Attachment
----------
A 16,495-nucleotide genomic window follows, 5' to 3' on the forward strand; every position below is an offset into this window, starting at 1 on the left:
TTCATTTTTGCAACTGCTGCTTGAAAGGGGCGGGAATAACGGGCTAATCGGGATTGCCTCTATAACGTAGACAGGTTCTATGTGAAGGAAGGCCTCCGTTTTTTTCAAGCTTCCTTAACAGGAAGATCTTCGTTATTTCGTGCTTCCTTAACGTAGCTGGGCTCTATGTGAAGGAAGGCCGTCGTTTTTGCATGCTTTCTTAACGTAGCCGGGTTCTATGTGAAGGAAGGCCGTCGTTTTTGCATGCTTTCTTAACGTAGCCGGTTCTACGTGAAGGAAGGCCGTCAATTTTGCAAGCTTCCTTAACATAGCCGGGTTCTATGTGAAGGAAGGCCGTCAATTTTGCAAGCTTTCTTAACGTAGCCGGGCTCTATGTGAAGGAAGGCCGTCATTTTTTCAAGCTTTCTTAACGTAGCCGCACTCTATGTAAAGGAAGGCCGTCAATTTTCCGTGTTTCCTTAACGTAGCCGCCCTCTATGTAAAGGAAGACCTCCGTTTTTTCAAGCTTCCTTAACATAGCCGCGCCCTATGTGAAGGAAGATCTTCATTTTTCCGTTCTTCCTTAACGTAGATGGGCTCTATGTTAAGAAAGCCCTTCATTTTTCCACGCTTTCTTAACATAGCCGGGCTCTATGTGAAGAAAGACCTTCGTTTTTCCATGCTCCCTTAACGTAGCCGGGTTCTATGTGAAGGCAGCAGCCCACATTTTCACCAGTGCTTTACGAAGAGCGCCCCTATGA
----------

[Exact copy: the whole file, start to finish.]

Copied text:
A 16,495-nucleotide genomic window follows, 5' to 3' on the forward strand; every position below is an offset into this window, starting at 1 on the left:
TTCATTTTTGCAACTGCTGCTTGAAAGGGGCGGGAATAACGGGCTAATCGGGATTGCCTCTATAACGTAGACAGGTTCTATGTGAAGGAAGGCCTCCGTTTTTTTCAAGCTTCCTTAACAGGAAGATCTTCGTTATTTCGTGCTTCCTTAACGTAGCTGGGCTCTATGTGAAGGAAGGCCGTCGTTTTTGCATGCTTTCTTAACGTAGCCGGGTTCTATGTGAAGGAAGGCCGTCGTTTTTGCATGCTTTCTTAACGTAGCCGGTTCTACGTGAAGGAAGGCCGTCAATTTTGCAAGCTTCCTTAACATAGCCGGGTTCTATGTGAAGGAAGGCCGTCAATTTTGCAAGCTTTCTTAACGTAGCCGGGCTCTATGTGAAGGAAGGCCGTCATTTTTTCAAGCTTTCTTAACGTAGCCGCACTCTATGTAAAGGAAGGCCGTCAATTTTCCGTGTTTCCTTAACGTAGCCGCCCTCTATGTAAAGGAAGACCTCCGTTTTTTCAAGCTTCCTTAACATAGCCGCGCCCTATGTGAAGGAAGATCTTCATTTTTCCGTTCTTCCTTAACGTAGATGGGCTCTATGTTAAGAAAGCCCTTCATTTTTCCACGCTTTCTTAACATAGCCGGGCTCTATGTGAAGAAAGACCTTCGTTTTTCCATGCTCCCTTAACGTAGCCGGGTTCTATGTGAAGGCAGCAGCCCACATTTTCACCAGTGCTTTACGAAGAGCGCCCCTATGA